Why do you walk funny?
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  • Lindsay Bingham

Why do you walk funny?


One day a month or so ago, Landon came to me upset that someone from the other side of our neighborhood (who's never met him before) walked up to him in front of our house and asked "why do you walk funny?"


In my mind I thought is this really the first time this has happened? Surely it's not. However up until this point, I must have been there every time ready to intercept any questions or comments, the good-intentioned and the insensitive. I'd always given some vague positive response about how it's hard for him and how hard he's working as I smiled and walked away. I didn't really want to talk about it, didn't feel it was anyone's business and I just wanted to protect Landon. Protect, stay positive, keep going... that's all my heart was capable of up until this point. Even then, there were times that innocent comments would crush me. I'd hold it together in front of my kids until I could hide in my room and ugly cry.


So here he is standing in front of me wondering how to cope with feelings of embarrassment that he walks different than other people do. "Why was I given this body mom?" My mama heart couldn't have hurt any more to hear him ask that question. It was one of those moments I knew God had been preparing me for, giving me the strength, giving me the words. It was time to teach him to embrace who he is, to be proud of who he is, every single piece of who he is. We talked through different ideas of what he could say to someone if he were in that situation again. We practiced over and over. He sobbed. My heart broke. I wanted to fix it but knew I couldn't.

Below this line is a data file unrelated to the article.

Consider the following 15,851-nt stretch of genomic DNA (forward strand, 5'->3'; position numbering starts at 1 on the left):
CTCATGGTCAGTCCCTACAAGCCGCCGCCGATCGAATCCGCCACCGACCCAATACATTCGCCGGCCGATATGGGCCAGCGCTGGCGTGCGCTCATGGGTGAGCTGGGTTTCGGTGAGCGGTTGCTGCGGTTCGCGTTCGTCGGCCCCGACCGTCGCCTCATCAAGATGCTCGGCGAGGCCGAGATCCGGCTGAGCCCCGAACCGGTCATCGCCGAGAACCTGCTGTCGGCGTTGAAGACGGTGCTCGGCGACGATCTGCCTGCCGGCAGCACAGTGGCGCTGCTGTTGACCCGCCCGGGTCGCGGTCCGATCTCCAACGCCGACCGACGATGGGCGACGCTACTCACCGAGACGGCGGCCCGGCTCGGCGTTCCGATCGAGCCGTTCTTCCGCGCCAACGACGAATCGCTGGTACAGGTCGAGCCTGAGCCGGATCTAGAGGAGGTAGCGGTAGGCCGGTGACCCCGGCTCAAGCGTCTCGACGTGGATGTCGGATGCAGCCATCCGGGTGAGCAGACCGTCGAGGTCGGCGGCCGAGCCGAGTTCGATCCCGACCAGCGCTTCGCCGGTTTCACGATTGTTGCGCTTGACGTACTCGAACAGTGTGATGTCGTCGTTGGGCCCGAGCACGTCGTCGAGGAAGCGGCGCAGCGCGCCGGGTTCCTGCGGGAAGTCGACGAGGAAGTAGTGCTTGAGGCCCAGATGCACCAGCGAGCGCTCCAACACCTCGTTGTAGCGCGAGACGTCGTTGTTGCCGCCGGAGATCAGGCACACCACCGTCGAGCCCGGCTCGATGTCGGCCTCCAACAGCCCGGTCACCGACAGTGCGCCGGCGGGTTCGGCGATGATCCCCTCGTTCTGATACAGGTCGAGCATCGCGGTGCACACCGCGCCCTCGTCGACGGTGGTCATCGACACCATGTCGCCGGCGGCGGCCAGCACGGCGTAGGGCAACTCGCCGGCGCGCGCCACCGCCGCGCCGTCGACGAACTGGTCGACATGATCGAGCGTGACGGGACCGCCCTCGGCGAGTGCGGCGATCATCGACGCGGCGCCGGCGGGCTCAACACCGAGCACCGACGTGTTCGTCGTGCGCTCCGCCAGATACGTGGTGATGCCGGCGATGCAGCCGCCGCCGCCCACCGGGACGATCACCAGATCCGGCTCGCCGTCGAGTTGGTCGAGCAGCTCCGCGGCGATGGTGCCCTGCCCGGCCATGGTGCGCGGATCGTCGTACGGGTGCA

I felt impressed to have a conversation with all of my kids. I knew this affected all of us, that his brothers were aware of the pain that Landon was feeling and because they love him so much they felt it too. I called them all into the family room. I was overcome with emotion. I told them that when we came to this earth that God gave us the gift of a body, but that it was just one of many gifts we were given. That God gave each of us many beautiful gifts. I talked about how beautifully their gifts complement each other and our family. I told them that everyone has their strengths and everyone has their struggles in life. That when we feel sad and discouraged about something that's hard for us, we aren't alone. We are all unique and different. The world would be so boring if we were all the same. I talked to them about being proud of who they are because God created them to be exactly the way they are.


To be honest, it felt like one of those parenting moments where you wonder if much is sinking in. I hoped to at least plant a seed that day. It was a turning point for all of us. Our hearts were ready for more.


Embrace, trust, let your light shine.




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